Your writing operation could fail (insufficient space, security issues etc). In this case your log would bring down entire application.

If you'll have an error in the following line of code:

   private static readonly StreamWriter Writer = 
                        new StreamWriter("c:\\temp\\logtester.log", true) ;

Your type would be marked as unsuable and client of your code will receive TypeLoadExpetion.

  • Performance and responsiveness

Usually loggers are build using some sort of queue. I can suggest to implement something like Producer-Consumer queue; In this case you can write or flush all the data in more paritucar times, because currently we can exhaust thread pool threads by calling Write method too many times.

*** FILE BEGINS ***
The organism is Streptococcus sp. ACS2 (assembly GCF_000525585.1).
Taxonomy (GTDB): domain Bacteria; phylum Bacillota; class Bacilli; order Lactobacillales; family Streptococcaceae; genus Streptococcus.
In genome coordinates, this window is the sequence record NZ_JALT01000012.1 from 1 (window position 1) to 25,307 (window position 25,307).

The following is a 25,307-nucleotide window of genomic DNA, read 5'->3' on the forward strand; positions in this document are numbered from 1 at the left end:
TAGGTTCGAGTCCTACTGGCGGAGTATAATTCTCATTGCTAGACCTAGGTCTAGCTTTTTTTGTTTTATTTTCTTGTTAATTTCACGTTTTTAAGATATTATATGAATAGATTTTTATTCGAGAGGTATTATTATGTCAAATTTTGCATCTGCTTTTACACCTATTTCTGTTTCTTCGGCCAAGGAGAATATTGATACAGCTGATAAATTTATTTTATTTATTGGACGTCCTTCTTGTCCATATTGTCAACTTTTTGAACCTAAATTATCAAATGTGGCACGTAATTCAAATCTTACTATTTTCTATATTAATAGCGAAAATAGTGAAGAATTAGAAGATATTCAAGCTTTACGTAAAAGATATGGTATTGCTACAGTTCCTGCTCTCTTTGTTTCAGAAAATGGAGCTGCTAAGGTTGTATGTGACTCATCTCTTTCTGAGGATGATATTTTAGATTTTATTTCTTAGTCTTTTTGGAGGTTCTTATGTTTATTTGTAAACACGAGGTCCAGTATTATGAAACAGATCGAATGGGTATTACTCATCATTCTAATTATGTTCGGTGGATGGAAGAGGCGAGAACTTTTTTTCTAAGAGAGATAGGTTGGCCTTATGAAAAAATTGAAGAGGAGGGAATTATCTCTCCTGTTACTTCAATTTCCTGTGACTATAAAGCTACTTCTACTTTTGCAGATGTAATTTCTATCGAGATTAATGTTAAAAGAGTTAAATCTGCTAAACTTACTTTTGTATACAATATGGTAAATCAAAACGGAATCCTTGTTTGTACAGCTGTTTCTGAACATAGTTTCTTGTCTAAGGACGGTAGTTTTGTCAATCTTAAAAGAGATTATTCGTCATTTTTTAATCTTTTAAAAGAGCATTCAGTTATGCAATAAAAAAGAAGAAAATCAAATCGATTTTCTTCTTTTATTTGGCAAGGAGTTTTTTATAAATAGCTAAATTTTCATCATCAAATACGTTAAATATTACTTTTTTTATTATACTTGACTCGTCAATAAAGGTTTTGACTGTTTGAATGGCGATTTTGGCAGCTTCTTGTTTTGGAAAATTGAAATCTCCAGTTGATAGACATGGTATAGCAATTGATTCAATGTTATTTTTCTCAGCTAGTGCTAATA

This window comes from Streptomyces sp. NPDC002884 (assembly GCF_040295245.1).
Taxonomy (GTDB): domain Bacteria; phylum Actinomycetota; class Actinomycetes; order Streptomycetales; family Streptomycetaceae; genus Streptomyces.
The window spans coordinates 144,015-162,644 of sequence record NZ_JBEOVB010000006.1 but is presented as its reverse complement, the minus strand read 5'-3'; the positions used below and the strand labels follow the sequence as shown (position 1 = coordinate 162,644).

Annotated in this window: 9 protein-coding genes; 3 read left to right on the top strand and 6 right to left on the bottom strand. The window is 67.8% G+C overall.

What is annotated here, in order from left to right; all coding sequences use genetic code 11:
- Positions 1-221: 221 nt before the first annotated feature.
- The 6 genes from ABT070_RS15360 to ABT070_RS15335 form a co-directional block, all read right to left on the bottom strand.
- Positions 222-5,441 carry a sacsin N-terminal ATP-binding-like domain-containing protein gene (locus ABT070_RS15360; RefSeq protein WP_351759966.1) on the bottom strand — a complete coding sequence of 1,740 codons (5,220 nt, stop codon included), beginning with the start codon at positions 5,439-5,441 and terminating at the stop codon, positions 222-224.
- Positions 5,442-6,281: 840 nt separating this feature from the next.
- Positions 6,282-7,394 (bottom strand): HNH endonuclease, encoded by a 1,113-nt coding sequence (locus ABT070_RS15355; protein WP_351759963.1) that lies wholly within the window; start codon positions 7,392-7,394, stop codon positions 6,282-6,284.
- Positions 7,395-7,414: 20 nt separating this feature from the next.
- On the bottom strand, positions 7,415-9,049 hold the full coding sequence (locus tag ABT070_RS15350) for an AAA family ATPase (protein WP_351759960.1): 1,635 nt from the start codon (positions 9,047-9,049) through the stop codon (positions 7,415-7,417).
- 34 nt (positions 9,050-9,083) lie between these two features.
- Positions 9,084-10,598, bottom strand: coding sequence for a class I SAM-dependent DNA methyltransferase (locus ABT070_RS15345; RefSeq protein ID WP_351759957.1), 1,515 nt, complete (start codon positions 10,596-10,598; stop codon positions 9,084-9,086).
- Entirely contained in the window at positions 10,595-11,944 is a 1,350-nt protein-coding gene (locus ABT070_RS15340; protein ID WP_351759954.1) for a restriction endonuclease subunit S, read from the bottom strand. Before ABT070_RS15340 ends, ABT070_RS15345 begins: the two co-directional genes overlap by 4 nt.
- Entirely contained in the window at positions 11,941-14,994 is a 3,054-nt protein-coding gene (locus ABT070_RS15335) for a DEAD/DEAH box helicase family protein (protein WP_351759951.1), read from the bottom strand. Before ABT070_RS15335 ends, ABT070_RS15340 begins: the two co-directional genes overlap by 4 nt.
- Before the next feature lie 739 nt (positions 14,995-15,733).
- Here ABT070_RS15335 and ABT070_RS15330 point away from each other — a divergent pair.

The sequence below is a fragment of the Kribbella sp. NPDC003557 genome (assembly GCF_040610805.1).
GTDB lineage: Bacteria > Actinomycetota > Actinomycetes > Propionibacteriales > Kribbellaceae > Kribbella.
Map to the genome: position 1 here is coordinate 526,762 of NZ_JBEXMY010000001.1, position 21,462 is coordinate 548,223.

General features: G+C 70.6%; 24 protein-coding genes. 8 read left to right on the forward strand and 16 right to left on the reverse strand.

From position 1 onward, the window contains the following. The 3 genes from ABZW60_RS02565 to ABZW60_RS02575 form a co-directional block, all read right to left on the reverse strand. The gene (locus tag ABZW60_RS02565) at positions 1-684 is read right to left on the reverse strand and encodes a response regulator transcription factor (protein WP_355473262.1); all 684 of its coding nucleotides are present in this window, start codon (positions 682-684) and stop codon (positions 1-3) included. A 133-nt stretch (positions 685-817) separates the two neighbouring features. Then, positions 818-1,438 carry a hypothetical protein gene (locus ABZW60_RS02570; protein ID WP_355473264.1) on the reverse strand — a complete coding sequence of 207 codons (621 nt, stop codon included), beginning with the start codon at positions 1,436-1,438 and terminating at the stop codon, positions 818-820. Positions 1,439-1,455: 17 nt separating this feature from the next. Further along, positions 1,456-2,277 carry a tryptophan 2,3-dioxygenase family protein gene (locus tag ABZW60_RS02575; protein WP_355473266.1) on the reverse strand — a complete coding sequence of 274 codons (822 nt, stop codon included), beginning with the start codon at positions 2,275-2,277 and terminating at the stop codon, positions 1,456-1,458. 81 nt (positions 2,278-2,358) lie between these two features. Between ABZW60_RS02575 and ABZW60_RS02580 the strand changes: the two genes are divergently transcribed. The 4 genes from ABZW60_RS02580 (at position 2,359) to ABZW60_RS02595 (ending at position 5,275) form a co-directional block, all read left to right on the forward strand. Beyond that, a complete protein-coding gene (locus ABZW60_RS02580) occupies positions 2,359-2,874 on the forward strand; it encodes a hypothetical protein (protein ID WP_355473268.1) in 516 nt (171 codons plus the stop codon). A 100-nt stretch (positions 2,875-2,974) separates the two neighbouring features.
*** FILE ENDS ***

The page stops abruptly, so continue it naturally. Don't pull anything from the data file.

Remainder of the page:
And as I mentioned at the comment it's not a good idea to close in Dispose method some static resources. In this case you can easily faced a situation when one instance would use already closed stream.

\$\endgroup\$
2
  • \$\begingroup\$ I purposefully left error handling out for readability. \$\endgroup\$
    – jeremywho
    Oct 18, 2013 at 6:54
  • \$\begingroup\$ I purposefully left error handling out for readability. You're correct about everything mentioned. I was mostly curious about feedback on using the TPL/threadpool in that manner. If I was implementing something now in .Net 4.5, I would probably use a BlockingCollection and do async file i/o operations. \$\endgroup\$
    – jeremywho
    Oct 18, 2013 at 7:01